NPR logo

Original Charlie Revisits 'The Chocolate Factory'

  • Download
  • <iframe src="https://www.npr.org/player/embed/4757256/4757345" width="100%" height="290" frameborder="0" scrolling="no" title="NPR embedded audio player">
  • Transcript
Original Charlie Revisits 'The Chocolate Factory'

Movies

Original Charlie Revisits 'The Chocolate Factory'

Original Charlie Revisits 'The Chocolate Factory'

  • Download
  • <iframe src="https://www.npr.org/player/embed/4757256/4757345" width="100%" height="290" frameborder="0" scrolling="no" title="NPR embedded audio player">
  • Transcript

Peter Ostrum as Charlie Bucket in the 1971 film 'Willy Wonka and the Chocolate Factory.' hide caption

toggle caption

Freddie Highmore as Charlie in the new film. hide caption

toggle caption

Clips from 'Willy Wonka'

Peter and Loretta Ostrum, son Leif and daughter Helinka at an early showing of 'Charlie and the Chocolate Factory.' Jesse Baker, NPR hide caption

toggle caption Jesse Baker, NPR

One of the summer's most eagerly awaited films has arrived in theaters across the country. Roald Dahl's beloved children's tale, Charlie and the Chocolate Factory, was first brought to the silver screen by director Mel Stuart in 1971. Stuart called his version Willy Wonka and the Chocolate Factory, after the novel's quirky, enigmatic candymaker, immortalized in plum-colored velvet by Gene Wilder.

This time the director is Tim Burton and Willy Wonka is Johnny Depp, with all the quirky surrealism such a combination implies. Young Charlie Bucket is portrayed by a British lad named Freddie Highmore.

Clips from 'Charlie'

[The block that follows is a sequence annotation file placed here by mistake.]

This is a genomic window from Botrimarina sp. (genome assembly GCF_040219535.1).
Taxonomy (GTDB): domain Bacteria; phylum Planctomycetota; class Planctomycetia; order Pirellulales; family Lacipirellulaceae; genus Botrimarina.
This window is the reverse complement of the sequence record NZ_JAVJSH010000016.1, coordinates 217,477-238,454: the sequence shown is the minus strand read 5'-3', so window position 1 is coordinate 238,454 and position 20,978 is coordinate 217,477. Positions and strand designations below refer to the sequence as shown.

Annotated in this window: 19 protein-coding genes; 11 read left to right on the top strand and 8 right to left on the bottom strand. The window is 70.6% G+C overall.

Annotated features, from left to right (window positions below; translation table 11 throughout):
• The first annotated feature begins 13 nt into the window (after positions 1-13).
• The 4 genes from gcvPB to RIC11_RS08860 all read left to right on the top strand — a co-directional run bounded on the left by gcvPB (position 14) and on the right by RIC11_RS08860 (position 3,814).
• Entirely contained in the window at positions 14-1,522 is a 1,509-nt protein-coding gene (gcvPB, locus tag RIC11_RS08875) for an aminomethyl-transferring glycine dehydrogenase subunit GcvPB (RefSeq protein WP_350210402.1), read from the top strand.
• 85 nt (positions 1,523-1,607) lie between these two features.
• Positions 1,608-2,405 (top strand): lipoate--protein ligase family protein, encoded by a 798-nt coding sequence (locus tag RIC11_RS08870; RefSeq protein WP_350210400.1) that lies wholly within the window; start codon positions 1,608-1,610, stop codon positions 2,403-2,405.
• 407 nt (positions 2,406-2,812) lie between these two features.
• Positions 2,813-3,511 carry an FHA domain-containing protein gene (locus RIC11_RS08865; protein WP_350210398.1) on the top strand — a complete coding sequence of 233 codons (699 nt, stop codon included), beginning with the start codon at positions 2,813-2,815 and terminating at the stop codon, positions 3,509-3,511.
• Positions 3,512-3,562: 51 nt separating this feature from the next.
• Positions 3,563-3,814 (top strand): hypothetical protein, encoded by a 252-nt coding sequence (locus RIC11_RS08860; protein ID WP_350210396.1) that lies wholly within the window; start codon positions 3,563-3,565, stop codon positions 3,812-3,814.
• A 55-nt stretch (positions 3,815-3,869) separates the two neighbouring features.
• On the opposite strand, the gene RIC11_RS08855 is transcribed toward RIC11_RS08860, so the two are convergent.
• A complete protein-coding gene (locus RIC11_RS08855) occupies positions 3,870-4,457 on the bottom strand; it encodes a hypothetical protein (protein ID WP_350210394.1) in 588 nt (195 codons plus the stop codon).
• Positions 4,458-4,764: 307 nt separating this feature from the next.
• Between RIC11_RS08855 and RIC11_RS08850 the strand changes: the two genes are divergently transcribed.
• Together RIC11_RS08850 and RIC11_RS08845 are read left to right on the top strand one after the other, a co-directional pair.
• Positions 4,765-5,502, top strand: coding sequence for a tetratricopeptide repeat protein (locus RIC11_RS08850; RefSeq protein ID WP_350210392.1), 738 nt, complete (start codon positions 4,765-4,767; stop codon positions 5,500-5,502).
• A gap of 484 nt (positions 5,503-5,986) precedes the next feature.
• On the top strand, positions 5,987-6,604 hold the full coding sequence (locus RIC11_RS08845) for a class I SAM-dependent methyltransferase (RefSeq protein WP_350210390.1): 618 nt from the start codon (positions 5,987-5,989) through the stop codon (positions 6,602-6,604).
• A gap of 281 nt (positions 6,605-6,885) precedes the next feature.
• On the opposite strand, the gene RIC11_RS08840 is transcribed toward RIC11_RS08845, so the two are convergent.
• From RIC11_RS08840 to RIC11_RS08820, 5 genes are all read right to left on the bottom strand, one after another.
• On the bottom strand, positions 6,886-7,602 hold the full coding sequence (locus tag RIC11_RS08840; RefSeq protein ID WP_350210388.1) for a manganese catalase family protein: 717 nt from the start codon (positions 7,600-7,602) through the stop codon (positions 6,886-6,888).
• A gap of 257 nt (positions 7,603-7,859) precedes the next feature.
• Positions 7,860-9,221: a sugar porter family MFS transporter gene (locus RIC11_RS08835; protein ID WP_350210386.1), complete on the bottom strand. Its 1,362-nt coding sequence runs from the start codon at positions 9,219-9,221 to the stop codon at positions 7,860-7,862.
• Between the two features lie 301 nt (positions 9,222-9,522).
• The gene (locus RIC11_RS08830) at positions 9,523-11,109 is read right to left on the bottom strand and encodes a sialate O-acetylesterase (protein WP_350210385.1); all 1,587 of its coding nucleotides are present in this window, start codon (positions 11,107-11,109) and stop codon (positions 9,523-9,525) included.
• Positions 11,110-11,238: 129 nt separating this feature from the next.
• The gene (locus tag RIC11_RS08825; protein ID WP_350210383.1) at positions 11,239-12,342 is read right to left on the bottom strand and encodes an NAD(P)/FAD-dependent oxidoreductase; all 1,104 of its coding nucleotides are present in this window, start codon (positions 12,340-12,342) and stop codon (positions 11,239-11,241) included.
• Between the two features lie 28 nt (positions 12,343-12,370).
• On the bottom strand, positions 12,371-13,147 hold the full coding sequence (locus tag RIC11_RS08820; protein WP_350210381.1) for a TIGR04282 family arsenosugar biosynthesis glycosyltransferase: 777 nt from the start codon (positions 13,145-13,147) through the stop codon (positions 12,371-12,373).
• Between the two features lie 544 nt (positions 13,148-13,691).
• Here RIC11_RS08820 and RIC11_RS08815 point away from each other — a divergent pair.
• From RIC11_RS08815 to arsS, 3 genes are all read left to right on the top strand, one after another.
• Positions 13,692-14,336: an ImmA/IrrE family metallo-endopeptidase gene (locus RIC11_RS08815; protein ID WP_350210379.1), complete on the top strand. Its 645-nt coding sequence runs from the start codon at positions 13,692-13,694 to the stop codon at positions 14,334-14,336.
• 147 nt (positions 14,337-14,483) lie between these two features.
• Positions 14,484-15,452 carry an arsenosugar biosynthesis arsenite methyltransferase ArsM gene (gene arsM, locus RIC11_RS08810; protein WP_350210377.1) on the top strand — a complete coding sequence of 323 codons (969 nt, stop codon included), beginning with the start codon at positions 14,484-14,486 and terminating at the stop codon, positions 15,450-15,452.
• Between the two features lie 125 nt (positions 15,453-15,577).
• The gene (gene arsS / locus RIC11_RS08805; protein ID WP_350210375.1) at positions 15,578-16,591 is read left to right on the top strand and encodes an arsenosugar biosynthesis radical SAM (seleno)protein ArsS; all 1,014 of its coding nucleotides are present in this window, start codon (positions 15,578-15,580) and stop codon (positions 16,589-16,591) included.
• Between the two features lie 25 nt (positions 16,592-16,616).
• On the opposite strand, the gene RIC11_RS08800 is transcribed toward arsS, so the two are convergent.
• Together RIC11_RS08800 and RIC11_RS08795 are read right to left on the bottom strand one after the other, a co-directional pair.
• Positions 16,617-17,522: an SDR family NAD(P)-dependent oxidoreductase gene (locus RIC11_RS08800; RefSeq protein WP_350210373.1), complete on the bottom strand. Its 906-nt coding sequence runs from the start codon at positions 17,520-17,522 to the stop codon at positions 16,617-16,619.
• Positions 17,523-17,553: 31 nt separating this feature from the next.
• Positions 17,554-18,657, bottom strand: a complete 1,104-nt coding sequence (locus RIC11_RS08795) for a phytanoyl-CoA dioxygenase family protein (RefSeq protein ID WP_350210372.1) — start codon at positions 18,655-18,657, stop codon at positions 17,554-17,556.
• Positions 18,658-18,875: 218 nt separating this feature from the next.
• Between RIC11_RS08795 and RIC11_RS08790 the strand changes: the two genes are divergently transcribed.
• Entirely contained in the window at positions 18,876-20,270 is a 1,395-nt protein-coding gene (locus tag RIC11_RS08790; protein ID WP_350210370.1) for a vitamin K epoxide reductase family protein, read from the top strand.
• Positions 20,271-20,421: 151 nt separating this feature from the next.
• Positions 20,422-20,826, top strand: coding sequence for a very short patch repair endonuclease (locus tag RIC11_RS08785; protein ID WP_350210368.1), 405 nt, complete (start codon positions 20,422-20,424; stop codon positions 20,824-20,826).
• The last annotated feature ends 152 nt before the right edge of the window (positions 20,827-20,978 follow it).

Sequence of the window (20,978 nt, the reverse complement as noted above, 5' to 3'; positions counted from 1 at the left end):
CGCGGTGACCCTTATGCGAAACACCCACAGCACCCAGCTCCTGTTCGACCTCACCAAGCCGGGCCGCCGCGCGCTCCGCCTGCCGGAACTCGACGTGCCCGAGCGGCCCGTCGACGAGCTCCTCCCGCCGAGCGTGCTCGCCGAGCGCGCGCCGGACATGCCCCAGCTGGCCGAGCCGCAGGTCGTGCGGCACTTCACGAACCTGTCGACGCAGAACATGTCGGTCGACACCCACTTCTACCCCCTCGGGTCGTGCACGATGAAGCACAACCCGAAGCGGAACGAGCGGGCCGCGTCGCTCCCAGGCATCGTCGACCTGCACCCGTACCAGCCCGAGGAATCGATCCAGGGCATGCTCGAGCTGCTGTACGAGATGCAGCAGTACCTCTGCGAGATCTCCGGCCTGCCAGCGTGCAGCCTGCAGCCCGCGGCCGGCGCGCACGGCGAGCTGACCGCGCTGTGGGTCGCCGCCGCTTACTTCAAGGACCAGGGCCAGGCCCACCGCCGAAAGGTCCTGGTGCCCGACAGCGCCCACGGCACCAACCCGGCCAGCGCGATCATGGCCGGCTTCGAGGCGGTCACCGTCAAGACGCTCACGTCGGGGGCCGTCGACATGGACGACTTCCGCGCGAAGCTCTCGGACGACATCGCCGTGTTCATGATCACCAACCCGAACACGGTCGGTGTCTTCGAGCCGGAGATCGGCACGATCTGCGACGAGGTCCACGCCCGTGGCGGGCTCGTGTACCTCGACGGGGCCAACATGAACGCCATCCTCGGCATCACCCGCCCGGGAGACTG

But the Charlie of 1971 was Peter Ostrum, then of Cleveland, Ohio. He never made another film. Though his childhood was preserved on screen, he's all grown up, with a wife and kids. And he was kind enough to let Jesse Baker tag along as they went to see the new movie.

"Peter Ostrum remains small in frame," Baker notes. "His cheeks are rosy and his blue eyes look like they could still well up the way Charlie Bucket's did in the scene where he told his mother all hope was lost and he wasn't ever going to find a golden ticket."

Peter Ostrum Reminisces

'Never Wanted to Be an Actor'

  • <iframe src="https://www.npr.org/player/embed/4757256/4757676" width="100%" height="290" frameborder="0" scrolling="no" title="NPR embedded audio player">

'Share a Bit of Chocolate'

  • <iframe src="https://www.npr.org/player/embed/4757256/4757682" width="100%" height="290" frameborder="0" scrolling="no" title="NPR embedded audio player">

But Ostrum does't like to draw attention to himself any more. He's a large animal veterinarian in upstate New York now. His wife Loretta says it took him years to tell anyone in their small town about Willy Wonka. And he only menioned it to her when she was about to meet his mother.

And his thoughts on the new film?

"Julie Dawn Cole, who played Veruca in the original film, had a wonderful analogy that I'll use," he says. "It's sort of like going back to a house that you once lived in that's been redecorated."

Correction July 27, 2005

The audio of this story incorrectly identifies the actor who plays the Oompa-Loompas. His name is Deep Roy.

We no longer support commenting on NPR.org stories, but you can find us every day on Facebook, Twitter, email, and many other platforms. Learn more or contact us.